Apr 07 Ginza gives way to carnations (Japan Times)
 About 5,000 domestically grown carnations were put on display Tuesday in a bustling intersection in Tokyo's Ginza shopping district to promote flower sales in the runup to May 9 - Mother's Day. The Japan Flower Growers Association organized the event, which runs through Sunday and features 90 different carnation varieties, to showcase the homegrown fare.
Apr 07 Ancient blossoming tree draws Japanese in their thousands (The Australian)
 THEY come in their thousands at this time to Jissou-ji temple in the lee of the Japanese alps just to admire the gnarled glory of the Yamataka Jindai-zakura bursting into bloom as it has every spring for maybe 20 centuries. "I've never actually counted them but at mankai (full bloom, lasting about a week) I think up to 10,000 people a day," Jissou-ji head priest Jikiju Matsunaga said as he edged through the throng on Saturday. Its massively knobbled trunk, hollowed since a lighting strike blasted away the crown 50 years ago, ancient limbs supported by a stone arch and tall props, the Jindai-zakura is the oldest of Japan's treasured great cherry trees.
Apr 06 China executes Japanese drug smuggler (AFP)
 China executed a convicted Japanese drug smuggler on Tuesday, making him the first Japanese citizen to be put to death in the country since diplomatic ties were re-established in 1972. Mitsunobu Akano, 65, was executed in the northeastern province of Liaoning, Xinhua news agency reported, quoting an announcement from China's top court, the Supreme People's Court. Tokyo confirmed that Chinese officials had informed Japanese diplomats of the execution shortly after it took place. Japanese Prime Minister Yukio Hatoyama again said the case was "regrettable".
Apr 06 Japan gets new TV drama based around Twitter (inquisitr.com)
 If it had to happen, it would have to be Japan: Japanese viewers are about to get a TV drama based around Twitter. Sunao ni Narenakute: Hard to say I love you is a TV drama centered on five young people meeting and starting relationships on Twitter. The characters include Nakaji (Eita,) a photographer and Haru (Juri Ueno,) a temporary teacher at a private high school who is insecure because of her temporary status.
Apr 06 Rah rah! Cheerleaders pep up dour Japan (Reuters)
 Japan may have little to celebrate with its economic recovery still fragile, so some cheerleaders are hitting the streets and stages to pep up the mood -- including one pom-pom squad whose average age is 66. On a recent Saturday, some 20 members of elderly cheerleading club Japan Pom Pom performed at a competition near Tokyo, waving gold pom-poms and dancing to the rhythm in shiny red costumes adored with sequins and wearing bobbed silver wigs.
Apr 06 Tsukiji traders struggle for survival (Asahi)
  The arcane rituals of the early morning bidding at Tokyo's Tsukiji fish market have become a popular tourist attraction, but the hollering auctioneers and hand- waving traders who provide all the excitement are losing ground in Japan's modern fish market.
Apr 06 Yakushima keeps expat busy as a bee (Japan Times)
  Long-term residents of Japan might remember the name Rainer Kaminski. In 1985 he made headlines as the first Westerner to become a taxi driver in Tokyo. What happened to him after that? Well, after six months as a cabby based in Setagaya Ward, Kaminski decided he had had a large enough dose of city-living to last him till the grave. He quit in 1986 to move to Yakushima, the island off the southern coast of Kagoshima Prefecture that in 1993 was named a World Heritage site by UNESCO for its ancient cedar forests.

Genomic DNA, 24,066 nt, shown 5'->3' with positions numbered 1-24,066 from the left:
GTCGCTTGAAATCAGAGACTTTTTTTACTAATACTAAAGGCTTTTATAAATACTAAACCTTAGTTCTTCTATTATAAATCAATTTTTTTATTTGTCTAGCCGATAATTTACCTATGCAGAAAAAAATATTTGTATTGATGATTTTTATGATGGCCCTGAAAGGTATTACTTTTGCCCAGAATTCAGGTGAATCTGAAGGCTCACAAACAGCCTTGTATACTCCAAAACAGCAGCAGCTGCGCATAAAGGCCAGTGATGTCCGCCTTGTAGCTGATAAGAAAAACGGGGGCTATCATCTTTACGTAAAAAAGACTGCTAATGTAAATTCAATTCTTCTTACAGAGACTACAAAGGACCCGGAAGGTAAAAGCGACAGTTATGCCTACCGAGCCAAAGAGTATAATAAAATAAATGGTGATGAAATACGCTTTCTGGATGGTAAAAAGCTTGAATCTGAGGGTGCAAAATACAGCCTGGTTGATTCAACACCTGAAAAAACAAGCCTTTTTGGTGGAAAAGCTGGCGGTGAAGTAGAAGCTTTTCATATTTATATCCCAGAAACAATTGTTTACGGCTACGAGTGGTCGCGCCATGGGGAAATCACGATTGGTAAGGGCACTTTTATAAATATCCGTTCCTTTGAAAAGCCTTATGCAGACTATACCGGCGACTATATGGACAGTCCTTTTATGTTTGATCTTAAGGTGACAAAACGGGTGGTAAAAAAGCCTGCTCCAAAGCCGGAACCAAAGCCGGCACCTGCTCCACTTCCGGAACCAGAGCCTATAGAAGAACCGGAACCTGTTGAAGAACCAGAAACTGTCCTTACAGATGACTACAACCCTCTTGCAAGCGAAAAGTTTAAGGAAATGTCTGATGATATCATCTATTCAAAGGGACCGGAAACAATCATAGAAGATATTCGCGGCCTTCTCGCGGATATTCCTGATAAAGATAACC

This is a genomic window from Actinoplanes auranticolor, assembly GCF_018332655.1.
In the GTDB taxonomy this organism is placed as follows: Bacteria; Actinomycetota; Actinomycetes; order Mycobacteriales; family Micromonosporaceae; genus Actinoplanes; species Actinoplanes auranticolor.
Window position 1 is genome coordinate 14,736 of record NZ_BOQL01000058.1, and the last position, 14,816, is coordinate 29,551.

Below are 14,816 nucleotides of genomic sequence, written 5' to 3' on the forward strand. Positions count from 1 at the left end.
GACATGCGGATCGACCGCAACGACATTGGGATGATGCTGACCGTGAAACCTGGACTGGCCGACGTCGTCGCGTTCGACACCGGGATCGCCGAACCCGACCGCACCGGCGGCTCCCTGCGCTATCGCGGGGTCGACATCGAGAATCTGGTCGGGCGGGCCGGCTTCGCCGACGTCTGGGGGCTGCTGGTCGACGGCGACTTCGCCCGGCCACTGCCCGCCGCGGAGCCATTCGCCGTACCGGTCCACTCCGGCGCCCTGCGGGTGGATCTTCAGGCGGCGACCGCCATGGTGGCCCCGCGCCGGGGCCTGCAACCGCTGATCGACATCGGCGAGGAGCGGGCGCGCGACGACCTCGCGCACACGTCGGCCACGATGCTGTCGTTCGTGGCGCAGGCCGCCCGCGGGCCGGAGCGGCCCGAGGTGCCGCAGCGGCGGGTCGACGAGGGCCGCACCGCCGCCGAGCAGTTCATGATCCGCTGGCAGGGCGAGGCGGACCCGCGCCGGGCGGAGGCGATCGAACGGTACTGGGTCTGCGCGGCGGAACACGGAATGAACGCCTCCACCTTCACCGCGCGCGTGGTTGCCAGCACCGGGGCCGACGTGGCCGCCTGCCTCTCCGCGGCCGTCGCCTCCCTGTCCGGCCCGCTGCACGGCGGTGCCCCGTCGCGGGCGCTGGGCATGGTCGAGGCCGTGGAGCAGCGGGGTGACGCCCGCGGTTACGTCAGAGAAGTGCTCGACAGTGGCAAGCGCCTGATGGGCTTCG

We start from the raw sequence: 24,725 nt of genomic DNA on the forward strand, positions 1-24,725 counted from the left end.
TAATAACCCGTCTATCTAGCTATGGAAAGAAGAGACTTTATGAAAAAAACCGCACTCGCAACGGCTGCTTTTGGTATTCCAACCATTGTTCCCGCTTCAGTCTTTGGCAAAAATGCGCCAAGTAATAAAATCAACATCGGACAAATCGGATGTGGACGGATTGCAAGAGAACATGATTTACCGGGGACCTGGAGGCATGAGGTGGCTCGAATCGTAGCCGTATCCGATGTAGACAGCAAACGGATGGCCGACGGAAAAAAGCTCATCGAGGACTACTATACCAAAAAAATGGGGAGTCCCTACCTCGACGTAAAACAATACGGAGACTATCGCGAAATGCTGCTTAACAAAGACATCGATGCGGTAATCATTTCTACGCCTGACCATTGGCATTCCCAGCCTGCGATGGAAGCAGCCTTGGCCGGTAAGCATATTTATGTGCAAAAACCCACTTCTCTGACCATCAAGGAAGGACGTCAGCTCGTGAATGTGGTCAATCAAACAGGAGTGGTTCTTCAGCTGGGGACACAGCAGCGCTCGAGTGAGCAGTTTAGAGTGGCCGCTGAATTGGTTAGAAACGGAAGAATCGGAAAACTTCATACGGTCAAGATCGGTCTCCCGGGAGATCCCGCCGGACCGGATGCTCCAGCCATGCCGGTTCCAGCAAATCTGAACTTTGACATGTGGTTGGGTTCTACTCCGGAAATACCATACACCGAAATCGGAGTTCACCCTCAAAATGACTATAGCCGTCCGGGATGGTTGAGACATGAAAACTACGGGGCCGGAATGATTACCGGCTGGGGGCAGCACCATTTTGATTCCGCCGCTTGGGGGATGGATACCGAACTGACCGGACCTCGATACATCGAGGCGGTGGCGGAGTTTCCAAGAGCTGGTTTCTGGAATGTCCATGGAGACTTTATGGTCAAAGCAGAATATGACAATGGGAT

Apr 06 Provincial job-seekers find cheap lodgings at Net cafes (Yomiuri)
 An increasing number of university students from outside the metropolitan area are lodging at Internet cafes to cut expenses as they search for work in Tokyo. Behind this trend lies a lack of job opportunities outside the capital due to the recession, which also has caused fewer Tokyo-based companies to cover travel costs for preliminary job screenings.
Apr 06 Japanese men embrace their feminine side (abc.net.au)
 They're known in Japan as "grasseaters" and as the name suggests, this emerging generation of young men are shunning traditional notions of masculinity in favour of more gentle pursuits such as shopping, eating sweets and personal grooming. Many grasseaters say they're simply trying to avoid the life of salaried drudgery endured by their fathers and grandfathers, but some fear the feminisation of young men is sapping Japanese society of its vitality and energy and many young women, desperate to find a mate, say unless these men toughen up, Japan's marriage and birth rates will continue to plummet.
Apr 06 Japanese journalist found in Afghan jail (UPI)
 A missing Japanese journalist has turned up in an Afghan jail, another reporter says. An unidentified local Afghan reporter said Sunday residents of Baghlan province provided information that Kosuke Tsuneoka, 40, was jailed in the province. Tsuneoka, 40, was headed to Kunduz in northern Afghanistan where there is a strong Taliban presence and hadn't been heard from since Thursday. Afghan Interior Ministry spokesman Zamary Bashry said authorities didn't know Tsuneoka was in Afghanistan until told of his disappearance, indicating he didn't have a journalist visa.
By J.S. on Apr 15, 2010

tag : Japanese Society